Click here to open a plan of the building in a new window (from SO I).
The Horrea of Hortensius is a very large store building, with an average width of 60 meters, opposite the theatre. The oldest masonry (opus reticulatum with only a few bricks) has been dated to c. 25-50 AD. Restorations can be seen from the Severan period (cellae on the west side) to the fifth century (see below).
Along the Decumanus are shops behind a colonnade. The building was entered from the Decumanus. Four tufa steps lead downwards to the older, lower level of the building. There are two very wide entrance corridors, behind each other. In the inner corridor was a staircase, that has now disappeared.
The building consists of a rectangular courtyard with a colonnade, with rooms on all four sides. The columns of the colonnade are made of drums of tufa with Doric capitals, except for the angle columns which are entirely of travertine. The average width of the doors of the rooms is 1.70 - 1.80. The thresholds are partly of bricks and partly of travertine, with two pivot-holes. In the courtyard a long drain was found, running from south to north. In the east wall, accessible from the east extension of the south colonnade, was a small door, c. 1 meter wide, which was later filled in.
In the south-west part is an interesting, small room, perhaps a shrine. In the entrance is a travertine threshold with holes, perhaps for a metal screen. The threshold shows hardly any signs of wear. In the north-west part of the colonnade a shrine was built in the third quarter of the third century (max. w. 3.72, max. d. 3.18; opus vittatum). On the floor is a mosaic-and-opus sectile. Wooden benches may have been placed on wide, black bands to the left and right. In the centre of a central, white panel is a disc with "rays" and an inscribed star. On either side of the disc is a torch. A low podium or bench, set against the back wall, was replaced by a larger one. The larger podium and a masonry altar were set on top of the mosaic-and-opus sectile, partly on the disc. In the mosaic, behind the entrance, is the following inscription:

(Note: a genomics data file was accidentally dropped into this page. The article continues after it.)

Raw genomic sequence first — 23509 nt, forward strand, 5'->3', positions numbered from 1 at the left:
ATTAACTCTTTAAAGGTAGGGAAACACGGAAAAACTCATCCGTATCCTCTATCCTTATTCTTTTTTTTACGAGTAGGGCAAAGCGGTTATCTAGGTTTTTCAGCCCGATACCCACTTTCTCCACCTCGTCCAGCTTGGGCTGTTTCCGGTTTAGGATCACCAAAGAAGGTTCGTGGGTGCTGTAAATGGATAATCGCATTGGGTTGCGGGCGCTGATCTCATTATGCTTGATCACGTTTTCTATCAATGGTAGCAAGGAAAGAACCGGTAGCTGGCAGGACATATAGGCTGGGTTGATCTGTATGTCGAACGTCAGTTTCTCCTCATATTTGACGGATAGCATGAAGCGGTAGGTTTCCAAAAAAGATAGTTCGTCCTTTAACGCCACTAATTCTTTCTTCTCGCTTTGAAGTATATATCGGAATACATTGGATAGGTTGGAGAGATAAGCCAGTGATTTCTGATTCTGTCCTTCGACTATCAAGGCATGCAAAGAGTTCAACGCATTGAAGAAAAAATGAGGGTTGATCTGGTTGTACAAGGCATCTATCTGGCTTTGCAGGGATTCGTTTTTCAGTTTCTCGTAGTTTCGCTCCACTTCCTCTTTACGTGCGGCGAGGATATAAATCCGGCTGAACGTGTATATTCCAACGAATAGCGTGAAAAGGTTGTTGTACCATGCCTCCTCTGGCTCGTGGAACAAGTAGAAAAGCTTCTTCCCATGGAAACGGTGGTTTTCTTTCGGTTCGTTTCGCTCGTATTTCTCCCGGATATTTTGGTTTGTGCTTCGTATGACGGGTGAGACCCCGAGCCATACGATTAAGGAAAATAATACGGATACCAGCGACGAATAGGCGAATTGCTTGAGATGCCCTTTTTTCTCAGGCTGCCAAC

L(ucius) HORTE(n)SIVS HERACLIDA N(avarchus) CL(assis) PR(aetoriae) MIS(enensis) EX VOTO
TEMPLVM FECIT, IVLIVS VICTORINVS SACER(dos) TESSEL(avit)
The shrine was built by L. Hortensius Heraclida, navarchus (captain) of the classis praetoriae Misenensis (the military fleet at Misenum). Sacerdos (priest) Iulius Victorinus took care of the mosaic. A small cippus or altar, found across the street in or behind the Portico di Nettuno (II,IV,1), with the inscription:
probably comes from the shrine. Ships from the fleet at Misenum were also stationed at Ostia. According to Meiggs they probably had to police the harbours and control shipping. The ships may also have taken governors and emperors to and from the provinces. It is not clear what the relation was between the Misenum fleet and the store building.
3D-drawing of the cult-room, seen from the south-west. Bakker 1994, fig. 9.
Becatti suggests that the disc represents the sun, and is a reference to the cult of Sol. Furthermore it is possible that Isis and Serapis were worshipped here. The cult of these gods was of great importance amongst the soldiers of the Misenum fleet, many of whom were Egyptians. Next to the ordinary navarchi-captains they had religious officials called navarchi, probably in charge of the Isis-feast navigium Isidis. It is an attractive possibility that Heraclida was a navarchus-priest.
The latest alterations in the building include an apse in the north-east part, and a partial blocking of the facade, at the west end (c. 400 AD; opus vittatum). The entire facade was blocked in the first quarter of the fifth century. It is not certain that it was still a store building in this period.